Arizona's best and brightest Latinos
A new report from Morrison Institute for Public Policy unveils a bit of good news for Arizona’s education system. The state’s schools have been the source of much anxiety for years. The Latino education gap has been a particular worry since Morrison published Five Shoes Waiting to Drop in 2001. With Latino students soon to be a majority of our K-12 population, it is clear that their education is closely tied to Arizona’s economic future. The role of increased college education in enhancing the state’s economy has recently been examined out by researchers at ASU’s W.P. Carey School of Business.
Morrison Institute’s research indicates that for a small segment of Latino and low-income students, the gap seems to have closed. The very best high school students in both of these groups perform as well as their non-Latino and higher income peers when it comes to college attendance and college graduation rates. This somewhat surprising finding contradicts the conventional wisdom that highly achieving minority and low-income students are missing out on the opportunity for higher education. The study found that in nearly all respects the post-high school outcomes of these students were statistically identical to their peers.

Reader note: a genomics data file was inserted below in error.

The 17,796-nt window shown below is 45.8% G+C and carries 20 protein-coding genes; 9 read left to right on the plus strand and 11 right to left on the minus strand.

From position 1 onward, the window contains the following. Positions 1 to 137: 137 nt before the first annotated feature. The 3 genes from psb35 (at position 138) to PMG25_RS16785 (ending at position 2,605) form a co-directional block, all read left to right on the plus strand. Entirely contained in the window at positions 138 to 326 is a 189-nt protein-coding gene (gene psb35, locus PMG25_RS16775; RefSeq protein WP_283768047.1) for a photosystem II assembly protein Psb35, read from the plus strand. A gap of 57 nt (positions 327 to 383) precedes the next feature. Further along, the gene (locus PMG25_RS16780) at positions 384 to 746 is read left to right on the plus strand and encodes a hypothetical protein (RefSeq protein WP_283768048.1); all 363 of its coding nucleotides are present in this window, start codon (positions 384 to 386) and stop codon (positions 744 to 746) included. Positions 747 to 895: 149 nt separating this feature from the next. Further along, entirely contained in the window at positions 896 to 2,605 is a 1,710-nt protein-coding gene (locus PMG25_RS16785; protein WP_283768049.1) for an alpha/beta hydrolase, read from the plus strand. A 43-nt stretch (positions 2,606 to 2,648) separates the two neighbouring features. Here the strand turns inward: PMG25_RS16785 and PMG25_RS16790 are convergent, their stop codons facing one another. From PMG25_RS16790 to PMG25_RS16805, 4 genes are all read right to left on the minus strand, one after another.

This bit of good news for a small segment of Latino and low-income students is tempered by two major challenges still facing other students. First, the percent of Latino and low-income students who fall into the highly-achieving category is very low. Non-Latino and higher income students were about five times more likely to have the GPA and test score needed to classify them as highly achieving. The few Latino and poor students who manage to excel in high school do very well after they graduate, but there just aren’t very many of them.
Second, a worrisome education gap becomes apparent when we look at a considerably larger group – those Latino and low-income students who are not superstars but do qualify for admission to one of the state’s universities. These bright but not excelling students are attending college at a significantly lower rate than their peers. They represent a much larger chunk of the high school population than the truly brilliant students in the highly achieving group, so post-secondary education for them can have a huge impact on the state’s future workforce and economic productivity.
Educational leaders in Arizona have struggled for years to close an education gap that has the potential to cripple our economy. This study may show evidence that their efforts have started to move the needle toward positive change. The fact that many highly-achieving students appear to have good access to higher education is cause for celebration, but there is still much to be done. In a low-income state with a large Latino population, we need to craft an educational system that unlocks the potential of these populations and allows more of them to excel in high school and beyond. We also need to look at expanding opportunities for a larger segment of high school students to attend and graduate from college.